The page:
11/12/2012 12:15 pm ET Updated Jan 12, 2013

Second Term Israel Policy: Same Old, Same Old

President Obama gave his first signal over the weekend that his policies toward Israelis and Palestinians will be the same in his second term as it was in the last three years of the first. He will do Prime Minister Netanyahu's bidding.

Just five days after winning reelection, Obama told Palestinian president, Mahmoud Abbas, that the United States will oppose a United Nations General Assembly resolution that would grant Palestine "non-member state" observer status in the world body. "Non-member state observer" status is not much, but it would at least enable the Palestinians to participate in various international commissions, from which they are now banned.

Of course, the Israeli government is opposed to that as it opposes any change in Palestinian status not agreed to by Israel. That is why Israel (and the United States) repeatedly insists that the Palestinians cannot take unilateral actions on anything. Any change in their status must be agreed to in the context of negotiations with Israel.

This sounds sensible until one considers that the reason there are no current negotiations between the Israelis and Palestinians is because Israel insists on its right to continue taking its own unilateral actions: expanding settlements and expropriating West Bank land. The Palestinians will not negotiate while Israel is chewing up the land they would ostensibly be negotiating over. Then Israel complains that the Palestinians are, horror of horrors, unilaterally going to the United Nations.

Forgive me for saying something so obvious, but isn't the unilateral act of expropriating land and building settlements on them considerably more egregious than unilaterally taking your case to... the United Nations.

The whole thing is absurd. By definition, nothing about going to the United Nations is unilateral while everything related to building settlements on the land the two sides are supposed to negotiate over is.

Nonetheless, Netanyahu expects the United States to back his position because he assumes that the American Jewish community, through the "pro-Israel" lobby, will make it impossible for Obama to do anything but yield to his will.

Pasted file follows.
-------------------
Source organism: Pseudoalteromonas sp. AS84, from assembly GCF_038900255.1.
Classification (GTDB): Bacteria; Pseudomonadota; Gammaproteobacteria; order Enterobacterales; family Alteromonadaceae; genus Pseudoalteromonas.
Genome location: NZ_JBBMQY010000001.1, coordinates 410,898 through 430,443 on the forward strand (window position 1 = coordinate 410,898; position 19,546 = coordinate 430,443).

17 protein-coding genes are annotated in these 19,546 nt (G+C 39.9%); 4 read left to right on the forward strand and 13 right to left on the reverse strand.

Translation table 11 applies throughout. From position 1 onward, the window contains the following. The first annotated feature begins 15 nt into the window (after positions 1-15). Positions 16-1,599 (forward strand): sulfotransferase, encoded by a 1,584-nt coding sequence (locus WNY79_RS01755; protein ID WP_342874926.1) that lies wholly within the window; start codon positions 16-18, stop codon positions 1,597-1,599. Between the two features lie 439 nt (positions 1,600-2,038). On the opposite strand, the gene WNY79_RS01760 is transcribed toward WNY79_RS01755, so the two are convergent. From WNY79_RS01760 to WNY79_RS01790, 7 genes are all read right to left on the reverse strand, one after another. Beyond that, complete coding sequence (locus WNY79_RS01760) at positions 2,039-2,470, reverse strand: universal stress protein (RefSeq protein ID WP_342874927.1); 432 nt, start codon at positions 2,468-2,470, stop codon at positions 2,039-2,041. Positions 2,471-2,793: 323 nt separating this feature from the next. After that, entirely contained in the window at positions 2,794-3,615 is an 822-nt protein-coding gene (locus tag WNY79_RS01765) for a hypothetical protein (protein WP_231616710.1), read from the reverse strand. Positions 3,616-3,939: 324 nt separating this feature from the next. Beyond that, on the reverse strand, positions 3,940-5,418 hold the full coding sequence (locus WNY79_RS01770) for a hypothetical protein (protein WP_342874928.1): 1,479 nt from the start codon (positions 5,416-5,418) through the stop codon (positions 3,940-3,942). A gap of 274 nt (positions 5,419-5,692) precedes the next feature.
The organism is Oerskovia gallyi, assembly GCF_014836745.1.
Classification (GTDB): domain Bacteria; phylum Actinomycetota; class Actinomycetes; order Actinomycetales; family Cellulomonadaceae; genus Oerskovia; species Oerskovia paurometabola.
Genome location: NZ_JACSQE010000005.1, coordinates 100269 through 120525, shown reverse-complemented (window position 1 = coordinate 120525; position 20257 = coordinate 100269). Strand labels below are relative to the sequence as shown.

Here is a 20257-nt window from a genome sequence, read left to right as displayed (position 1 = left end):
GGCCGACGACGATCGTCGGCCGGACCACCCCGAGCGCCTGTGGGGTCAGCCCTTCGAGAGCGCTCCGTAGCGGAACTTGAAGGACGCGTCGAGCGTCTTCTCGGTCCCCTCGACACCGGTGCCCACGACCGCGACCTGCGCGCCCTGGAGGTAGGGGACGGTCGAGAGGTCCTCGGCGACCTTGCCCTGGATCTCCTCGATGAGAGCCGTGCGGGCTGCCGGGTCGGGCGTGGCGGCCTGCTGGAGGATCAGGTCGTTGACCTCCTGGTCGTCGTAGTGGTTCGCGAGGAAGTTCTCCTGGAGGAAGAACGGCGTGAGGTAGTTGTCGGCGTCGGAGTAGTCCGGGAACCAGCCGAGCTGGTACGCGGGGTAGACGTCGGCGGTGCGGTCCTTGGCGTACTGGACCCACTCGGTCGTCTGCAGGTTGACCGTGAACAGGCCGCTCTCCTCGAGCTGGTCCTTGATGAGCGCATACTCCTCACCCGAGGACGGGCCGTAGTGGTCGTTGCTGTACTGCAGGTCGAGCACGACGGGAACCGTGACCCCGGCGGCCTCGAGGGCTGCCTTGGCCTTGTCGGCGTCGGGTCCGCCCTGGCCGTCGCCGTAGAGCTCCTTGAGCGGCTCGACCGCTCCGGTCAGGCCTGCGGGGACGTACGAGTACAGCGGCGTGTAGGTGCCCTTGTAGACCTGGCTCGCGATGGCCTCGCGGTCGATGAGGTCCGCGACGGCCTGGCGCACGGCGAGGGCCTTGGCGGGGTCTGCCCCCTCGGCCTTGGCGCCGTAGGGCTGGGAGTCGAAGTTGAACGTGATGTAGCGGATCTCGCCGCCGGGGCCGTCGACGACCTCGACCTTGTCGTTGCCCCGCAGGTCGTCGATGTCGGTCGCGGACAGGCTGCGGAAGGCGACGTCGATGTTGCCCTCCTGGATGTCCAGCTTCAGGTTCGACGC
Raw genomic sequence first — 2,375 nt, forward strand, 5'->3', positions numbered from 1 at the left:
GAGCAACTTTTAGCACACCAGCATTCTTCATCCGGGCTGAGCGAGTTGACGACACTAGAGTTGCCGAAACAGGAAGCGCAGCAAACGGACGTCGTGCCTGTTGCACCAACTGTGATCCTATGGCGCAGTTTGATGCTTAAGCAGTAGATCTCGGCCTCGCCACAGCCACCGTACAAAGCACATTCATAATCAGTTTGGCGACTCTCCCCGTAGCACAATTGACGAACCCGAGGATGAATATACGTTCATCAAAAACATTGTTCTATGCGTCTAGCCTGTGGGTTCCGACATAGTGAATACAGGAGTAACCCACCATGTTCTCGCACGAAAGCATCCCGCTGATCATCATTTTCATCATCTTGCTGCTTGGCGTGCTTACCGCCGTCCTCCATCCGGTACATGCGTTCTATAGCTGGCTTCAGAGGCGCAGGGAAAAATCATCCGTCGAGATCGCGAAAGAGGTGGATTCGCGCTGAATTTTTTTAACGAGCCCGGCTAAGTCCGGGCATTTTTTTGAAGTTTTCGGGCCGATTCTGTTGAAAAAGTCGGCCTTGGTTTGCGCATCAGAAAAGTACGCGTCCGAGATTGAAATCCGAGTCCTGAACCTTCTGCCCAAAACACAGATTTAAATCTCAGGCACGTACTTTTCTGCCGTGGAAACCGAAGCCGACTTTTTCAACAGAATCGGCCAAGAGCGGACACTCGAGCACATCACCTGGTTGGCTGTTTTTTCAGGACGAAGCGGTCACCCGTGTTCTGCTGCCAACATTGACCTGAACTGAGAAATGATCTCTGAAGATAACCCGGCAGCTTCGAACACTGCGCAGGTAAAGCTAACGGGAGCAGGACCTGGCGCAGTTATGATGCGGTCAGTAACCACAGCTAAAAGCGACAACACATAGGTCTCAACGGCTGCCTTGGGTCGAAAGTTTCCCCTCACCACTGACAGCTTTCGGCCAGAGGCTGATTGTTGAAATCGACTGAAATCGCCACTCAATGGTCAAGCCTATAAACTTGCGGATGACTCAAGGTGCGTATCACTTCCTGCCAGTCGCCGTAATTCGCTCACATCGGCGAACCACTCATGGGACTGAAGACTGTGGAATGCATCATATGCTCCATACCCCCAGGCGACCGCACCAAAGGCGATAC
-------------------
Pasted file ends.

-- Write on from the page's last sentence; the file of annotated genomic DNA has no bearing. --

He is right about that but only because it is unlikely that Obama will test that proposition. If he did, both Obama and Netanyahu would discover that American Jews are no more likely to follow Netanyahu's lead on the issue of Israeli/Palestinian negotiations than they did on deciding who to vote for. American Jews voted overwhelmingly for Obama despite Netanyahu's clear preference for Governor Romney and the clear evidence that the more hawkish candidate was Romney. Netanyahu is a foreign leader. Saying that American Jews will do his bidding is offensive. And it's wrong.

But Obama will not bother to test this idea because it appears that he believes it is not worth the trouble.

Although he would prevail in the end, he does not want to begin his second term by going to war with a lobby which although not representative of most Jews is loud, powerful and flush with money. Additionally, it has hundreds of cutouts in Congress already worrying about funding for 2014. As for Netanyahu, the man is a loose cannon. It is hard to blame Obama for not wanting to go to the mat with him. Besides, Obama has his hands full preventing him from ensnaring us in a war with Iran.

Nonetheless, I do blame him. Yes, America has its domestic problems to deal with. But the Israeli-Palestinian conflict threatens our national interests worldwide. The Muslim world despises us largely because of it. The rest of the world disrespects us because we are so obviously in thrall to a tiny foreign country in order not to displease its influential domestic backers. The Israeli peace camp is on life support because we refuse to give it the help it needs to end the occupation and save its country. As for the Palestinians, we enable their endless suffering at the hands of the Israeli government which maintains its occupation of the West Bank and blockade of Gaza because we are too intimidated to simply say "stop."

In the end, justice will triumph. Two peoples will coexist in two states or one, with full democratic rights for both. But it appears they will have to get there over our opposition. It is pathetic.